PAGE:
Nothing can be said about the safety of Physalis angulata (Mullaca) due to the shortage of reliable information. Lactation and Pregnancy – Nursing and pregnant females should avoid the use of mullaca powder because there is lack of information that could support the safety of use of this herb during lactation or pregnancy.

Side Effects :
The herbalists from both North and South America depend on the use of mullaca powder for the preparation of a number of anti-viral, anti-bacterial and a wide variety of complementary medicines used for the treatment of cancers and leukemia. Although pure isolated Physalis angulata is not very easily available in the US, but still it is found as a component of countless herbal preparations. Generally it is considered very safe and no serious side effects have been reported so far with the use of mullaca containing products.

Disclaimer : The information presented herein is intended for educational purposes only. Individual results may vary, and before using any supplement, it is always advisable to consult with your own health care provider.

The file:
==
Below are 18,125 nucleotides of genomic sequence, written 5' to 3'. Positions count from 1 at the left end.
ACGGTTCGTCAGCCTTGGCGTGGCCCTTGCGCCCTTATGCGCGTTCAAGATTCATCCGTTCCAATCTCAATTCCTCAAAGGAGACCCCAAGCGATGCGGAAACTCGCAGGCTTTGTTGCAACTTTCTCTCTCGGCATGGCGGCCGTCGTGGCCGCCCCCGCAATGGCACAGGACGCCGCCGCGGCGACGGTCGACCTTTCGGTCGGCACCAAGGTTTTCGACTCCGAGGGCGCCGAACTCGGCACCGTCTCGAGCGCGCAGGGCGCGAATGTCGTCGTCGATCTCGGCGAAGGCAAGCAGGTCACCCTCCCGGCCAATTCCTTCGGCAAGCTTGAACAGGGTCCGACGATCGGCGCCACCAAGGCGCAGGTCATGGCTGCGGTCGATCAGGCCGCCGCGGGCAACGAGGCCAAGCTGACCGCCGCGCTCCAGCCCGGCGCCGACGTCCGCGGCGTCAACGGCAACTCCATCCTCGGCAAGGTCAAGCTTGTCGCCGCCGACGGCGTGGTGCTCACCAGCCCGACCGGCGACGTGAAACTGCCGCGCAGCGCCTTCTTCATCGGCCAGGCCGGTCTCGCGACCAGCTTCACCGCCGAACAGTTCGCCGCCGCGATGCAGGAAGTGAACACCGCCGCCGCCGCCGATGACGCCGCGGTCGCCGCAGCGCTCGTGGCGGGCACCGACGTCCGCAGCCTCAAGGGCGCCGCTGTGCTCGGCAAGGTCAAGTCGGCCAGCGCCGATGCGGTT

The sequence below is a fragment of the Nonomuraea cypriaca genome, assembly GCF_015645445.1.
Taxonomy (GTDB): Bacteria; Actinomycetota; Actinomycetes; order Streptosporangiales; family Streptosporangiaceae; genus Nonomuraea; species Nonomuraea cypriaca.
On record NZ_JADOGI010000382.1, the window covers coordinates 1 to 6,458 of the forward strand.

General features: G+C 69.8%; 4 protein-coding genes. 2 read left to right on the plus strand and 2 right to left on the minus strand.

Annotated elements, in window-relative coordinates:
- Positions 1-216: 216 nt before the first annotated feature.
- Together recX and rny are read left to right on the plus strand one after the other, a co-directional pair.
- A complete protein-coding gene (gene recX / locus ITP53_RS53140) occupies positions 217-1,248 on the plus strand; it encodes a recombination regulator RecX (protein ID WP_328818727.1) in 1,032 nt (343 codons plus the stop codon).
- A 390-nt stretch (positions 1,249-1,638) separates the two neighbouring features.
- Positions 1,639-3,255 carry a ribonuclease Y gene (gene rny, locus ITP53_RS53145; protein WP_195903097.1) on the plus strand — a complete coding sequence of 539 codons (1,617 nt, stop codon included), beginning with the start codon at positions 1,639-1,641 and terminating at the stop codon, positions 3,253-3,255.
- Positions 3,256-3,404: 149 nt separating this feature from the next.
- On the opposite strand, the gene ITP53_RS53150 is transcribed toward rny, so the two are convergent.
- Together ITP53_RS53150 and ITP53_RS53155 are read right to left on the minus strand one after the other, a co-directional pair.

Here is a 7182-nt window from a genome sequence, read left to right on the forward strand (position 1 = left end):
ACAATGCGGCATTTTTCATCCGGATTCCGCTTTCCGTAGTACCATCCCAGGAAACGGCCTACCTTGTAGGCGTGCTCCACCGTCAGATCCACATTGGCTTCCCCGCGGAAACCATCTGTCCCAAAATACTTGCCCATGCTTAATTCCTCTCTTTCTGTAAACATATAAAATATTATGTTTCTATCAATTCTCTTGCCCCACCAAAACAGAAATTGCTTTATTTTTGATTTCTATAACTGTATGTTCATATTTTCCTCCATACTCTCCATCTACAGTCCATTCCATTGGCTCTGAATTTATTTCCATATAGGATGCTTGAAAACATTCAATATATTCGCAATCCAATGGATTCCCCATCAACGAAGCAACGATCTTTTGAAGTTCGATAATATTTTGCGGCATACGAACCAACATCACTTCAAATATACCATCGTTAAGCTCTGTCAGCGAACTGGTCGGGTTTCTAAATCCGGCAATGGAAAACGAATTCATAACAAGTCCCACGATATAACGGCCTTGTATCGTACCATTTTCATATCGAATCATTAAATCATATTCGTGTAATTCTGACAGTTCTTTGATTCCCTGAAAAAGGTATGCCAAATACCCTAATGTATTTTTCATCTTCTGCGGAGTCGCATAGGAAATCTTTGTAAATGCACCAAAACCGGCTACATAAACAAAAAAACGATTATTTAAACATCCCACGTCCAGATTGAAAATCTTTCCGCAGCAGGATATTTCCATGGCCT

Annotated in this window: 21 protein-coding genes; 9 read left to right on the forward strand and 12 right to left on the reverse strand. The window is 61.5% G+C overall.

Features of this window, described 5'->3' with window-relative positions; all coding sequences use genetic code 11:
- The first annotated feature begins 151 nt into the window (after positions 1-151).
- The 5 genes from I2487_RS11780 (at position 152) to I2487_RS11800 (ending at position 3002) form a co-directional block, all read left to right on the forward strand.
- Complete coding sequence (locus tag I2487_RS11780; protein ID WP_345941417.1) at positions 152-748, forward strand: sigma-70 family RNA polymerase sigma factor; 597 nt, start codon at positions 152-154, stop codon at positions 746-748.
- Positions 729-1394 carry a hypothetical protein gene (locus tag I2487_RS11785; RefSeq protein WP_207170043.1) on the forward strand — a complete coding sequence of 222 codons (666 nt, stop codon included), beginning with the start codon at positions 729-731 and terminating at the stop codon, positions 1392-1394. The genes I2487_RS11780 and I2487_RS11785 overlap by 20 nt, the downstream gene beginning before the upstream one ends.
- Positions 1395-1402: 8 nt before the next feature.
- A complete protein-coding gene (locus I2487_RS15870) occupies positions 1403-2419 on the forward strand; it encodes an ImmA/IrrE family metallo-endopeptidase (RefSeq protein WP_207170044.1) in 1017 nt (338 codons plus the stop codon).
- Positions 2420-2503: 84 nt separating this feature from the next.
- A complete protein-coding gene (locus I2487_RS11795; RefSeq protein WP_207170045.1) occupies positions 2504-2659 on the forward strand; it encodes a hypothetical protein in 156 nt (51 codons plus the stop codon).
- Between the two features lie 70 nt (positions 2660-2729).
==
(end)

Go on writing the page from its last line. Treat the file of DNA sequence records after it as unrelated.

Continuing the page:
Resources:
https://en.wikipedia.org/wiki/Physalis_angulata
http://www.amazondiscovery.com/products/mullaca-powder/
http://www.rain-tree.com/mullaca.htm

Iontophoresis

Definition:
Iontophoresis is a process of transdermal drug delivery by use of a voltage gradient on the skin. Molecules are transported across the stratum corneum by electrophoresis and electroosmosis and the electric field can also increase the permeability of the skin. These phenomena, directly and indirectly, constitute active transport of matter due to an applied electric current. The transport is measured in units of chemical flux, commonly µmol/(cm2*hour). Iontophoresis has experimental, therapeutic and diagnostic applications.

Uses:
Laboratory uses: